### Video Transcript

Determine the absolute maximum and
minimum values of the function π of π₯ equals two π₯ to the fourth power minus
eight π₯ squared minus 13 in the closed interval negative one to two.

Remember, to find absolute extrema
for some continuous function π of π₯, we follow three steps. We start by finding all critical
points in the closed interval. We check the values of π of π₯ at
these critical points. And then, we check the end points
for any absolute extrema, values that might be smaller than any relative minima or
larger than any relative maxima. Critical points occur when the
derivative of the function is equal to zero, or does not exist. So, letβs begin by finding the
derivative of our function.

The derivative of π of π₯ is
written as π prime of π₯, and itβs four times two π₯ to the third power minus two
times eight π₯. And, of course, the derivative of
negative 13 is zero. So, we see that the derivative of
our function is eight π₯ cubed minus 16π₯. Weβll set this equal to zero and
solve for π₯. Here, we factor the expression on
the right-hand side to get eight π₯ times π₯ squared minus two.

And we see that for eight π₯ times
π₯ squared minus two to be equal to zero, either eight π₯ must be equal to zero,
which means π₯ is equal to zero. Or we can say that π₯ squared minus
two must be equal to zero. And solving this, we see that π₯ is
equal to both the positive and negative square root of two. So, we have critical points on our
function at π₯ equals zero, π₯ equals negative root two, and π₯ equals root two.

Our second step is to evaluate the
function at these critical points. Thatβs π of zero, π of root two,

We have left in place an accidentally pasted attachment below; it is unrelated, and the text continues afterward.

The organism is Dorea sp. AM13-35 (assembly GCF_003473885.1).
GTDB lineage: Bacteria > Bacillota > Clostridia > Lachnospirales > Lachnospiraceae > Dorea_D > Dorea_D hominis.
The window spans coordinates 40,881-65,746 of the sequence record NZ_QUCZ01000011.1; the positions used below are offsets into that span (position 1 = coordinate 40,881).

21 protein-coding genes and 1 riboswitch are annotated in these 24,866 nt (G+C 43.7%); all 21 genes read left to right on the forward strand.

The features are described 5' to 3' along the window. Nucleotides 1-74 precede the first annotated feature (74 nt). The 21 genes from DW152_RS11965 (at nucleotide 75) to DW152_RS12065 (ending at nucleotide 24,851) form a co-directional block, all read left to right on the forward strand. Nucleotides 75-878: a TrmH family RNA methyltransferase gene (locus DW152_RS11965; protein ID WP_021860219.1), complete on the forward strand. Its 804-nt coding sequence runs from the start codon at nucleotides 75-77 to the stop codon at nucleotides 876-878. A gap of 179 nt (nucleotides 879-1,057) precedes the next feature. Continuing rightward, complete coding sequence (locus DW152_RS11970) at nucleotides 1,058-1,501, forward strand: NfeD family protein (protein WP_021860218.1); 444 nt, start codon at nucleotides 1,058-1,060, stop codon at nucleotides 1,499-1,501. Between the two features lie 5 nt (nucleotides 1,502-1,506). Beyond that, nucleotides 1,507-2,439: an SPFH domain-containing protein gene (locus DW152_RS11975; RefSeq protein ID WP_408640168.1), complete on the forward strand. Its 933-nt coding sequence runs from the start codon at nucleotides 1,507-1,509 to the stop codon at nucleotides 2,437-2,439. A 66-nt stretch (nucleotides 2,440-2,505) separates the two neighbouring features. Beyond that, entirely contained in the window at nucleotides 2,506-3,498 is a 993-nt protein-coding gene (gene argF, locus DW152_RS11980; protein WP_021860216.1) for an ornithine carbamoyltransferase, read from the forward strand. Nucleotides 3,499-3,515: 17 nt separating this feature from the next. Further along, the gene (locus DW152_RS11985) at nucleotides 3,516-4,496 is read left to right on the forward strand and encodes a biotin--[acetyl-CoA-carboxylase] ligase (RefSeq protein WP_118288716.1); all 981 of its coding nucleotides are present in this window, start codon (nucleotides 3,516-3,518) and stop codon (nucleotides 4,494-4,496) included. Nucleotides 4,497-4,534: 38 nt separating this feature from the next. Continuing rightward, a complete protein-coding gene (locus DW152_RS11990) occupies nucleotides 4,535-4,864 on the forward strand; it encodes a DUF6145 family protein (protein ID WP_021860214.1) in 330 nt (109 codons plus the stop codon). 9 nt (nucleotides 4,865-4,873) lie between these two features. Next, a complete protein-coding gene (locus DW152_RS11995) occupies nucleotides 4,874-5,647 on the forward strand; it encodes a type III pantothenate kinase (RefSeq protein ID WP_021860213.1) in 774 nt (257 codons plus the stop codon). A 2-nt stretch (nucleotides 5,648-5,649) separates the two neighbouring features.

and π of negative two. π of zero is two times zero to the
fourth power minus eight times zero squared minus 13, which is negative 13. π of root two is two root two to
the fourth power minus eight root two squared minus 13, which is negative 21. And, actually, π of negative root
two is also negative 21. Now this by itself doesnβt help us
much. It certainly looks like negative 21
and negative 13 might be local extrema, but we need to know whether they are
absolute extrema.

So, weβre going to evaluate our
function at the ends of our interval. Remember, this is because we know
that if we have a continuous function over some closed interval π to π, then weβre
guaranteed at some point in this interval to have both an absolute maximum and an
absolute minimum. And these extreme values are
obtained either at the place or places where local extrema occur, or at the end
points of the interval.

So, weβre going to evaluate π of
negative one, and π of two. π of negative one is two times
negative one to the fourth power minus eight times negative one squared minus 13,
which is negative 19. And π of two is two times two to
the fourth power minus eight times two squared minus 13, which is negative 13. We can quite clearly see then that
the absolute maximum value of our function in the closed interval negative one to
two is negative 13. And the absolute minimum value is
negative 21. This example involves some fairly
simple differentiation, so weβll now look at an example which involves a little more
work.